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 Ekayana (Sanskrit: एकयान, IAST: eka + yāna ; Tibetan: ཐེག་པ་གཅིག་པ་; tekpa chikpa ; Wylie: theg pa gcig pa ; Chinese: 一乘, pinyin: yīshèng) = the single vehicle or “one vehicle” tradition in Mahayana Buddhism; the doctrinal position that states that there are in fact not three vehicles (Shravakayana, Pratyekabuddhayana and Bodhisattvayana) but only one teaching, and the other vehicles are the skillful means to attract people to the one Buddha Vehicle. The one vehicle doctrine is a key theme in seminal Mahayana scriptures as the Prajñaparamita Sutra, the Flower Ornament Sutra, and the Shrimaladevi Simhanada Sutra, but is most forcefully articulated in the Lotus Sutra which states in its Chapter on Skillful Means that “there is only the Dharma of the one vehicle, not two, and not three”. When Buddhism came to China, Chinese Buddhist teachers faced the problem of sorting through the vast diversity of Buddhist texts to find the core of Buddhist teaching. They solved this problem by taking up one or more of the Ekayana Sutras as central to the understanding of the diversity of Buddhism, and the Ekayana doctrine remains central to the Chinese acculturation and acceptance of Buddhism.
• see also: Hinayana (the Lesser Vehicle) ; Mahayana (the Great Vehicle) ; Shravakayana (the Vehicle of the Shravakas) ; Theravada (the School of the Elders) ; Vajrayana (the Diamond Vehicle) ; yana (vehicle or method)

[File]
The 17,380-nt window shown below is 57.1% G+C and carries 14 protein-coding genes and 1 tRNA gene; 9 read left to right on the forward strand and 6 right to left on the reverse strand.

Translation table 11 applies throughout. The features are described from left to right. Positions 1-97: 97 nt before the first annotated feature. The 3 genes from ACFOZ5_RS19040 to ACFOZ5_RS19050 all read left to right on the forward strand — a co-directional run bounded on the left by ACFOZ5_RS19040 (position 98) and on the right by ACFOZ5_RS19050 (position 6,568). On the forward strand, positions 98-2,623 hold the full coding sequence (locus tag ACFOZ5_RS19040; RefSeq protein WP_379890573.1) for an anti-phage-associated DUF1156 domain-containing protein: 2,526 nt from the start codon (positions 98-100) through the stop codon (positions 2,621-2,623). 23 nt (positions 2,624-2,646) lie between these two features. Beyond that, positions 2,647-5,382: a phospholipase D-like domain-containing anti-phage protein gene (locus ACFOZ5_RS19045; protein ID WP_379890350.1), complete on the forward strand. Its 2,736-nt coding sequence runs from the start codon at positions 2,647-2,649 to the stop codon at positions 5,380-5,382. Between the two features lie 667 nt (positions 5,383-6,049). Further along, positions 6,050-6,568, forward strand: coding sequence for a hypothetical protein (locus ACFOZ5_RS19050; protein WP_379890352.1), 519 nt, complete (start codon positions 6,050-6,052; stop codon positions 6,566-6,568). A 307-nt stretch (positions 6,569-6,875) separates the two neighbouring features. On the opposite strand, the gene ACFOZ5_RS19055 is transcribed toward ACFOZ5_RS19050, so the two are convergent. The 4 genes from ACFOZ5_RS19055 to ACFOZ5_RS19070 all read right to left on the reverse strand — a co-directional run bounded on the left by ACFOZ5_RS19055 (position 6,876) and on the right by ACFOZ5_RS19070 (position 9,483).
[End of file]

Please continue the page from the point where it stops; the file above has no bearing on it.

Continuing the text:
• external links: wikipedia / Chinese Buddhist Encyclopedia

 ema datshi (Dzongkha: ཨེ་མ་དར་ཚིལ་, éma dartsil; Wylie (reconstructed): e ma dar tshil) = the Bhutanese national dish, made of chilli peppers and cheese.
• external links: wikipedia

≫ Emeishan (Chinese: 峨眉山; pinyin: Éméi shān) = Mount Emei, a 3,099-metre-tall (10,167 ft) mountain in Sichuan Province, China, about 2 hours’ drive from Chengdu. It is the highest of the Four Sacred Buddhist Mountains of China, and is traditionally regarded as the bodhimanda, or place of enlightenment, of Bodhisattva Samantabhadra.
• see also: Omeishan (alternative pronunciation); Samantabhadra (bodhisattva) ; Sida Mingshan (The Four Sacred Buddhist Mountains in China) ; Wutaishan (bodhimanda of Mañjushri)
* external links: wikipedia

 evam (Sanskrit: एवम्, IAST: evam) = thus, in this way, in such a manner, such.
• external links: wiktionary


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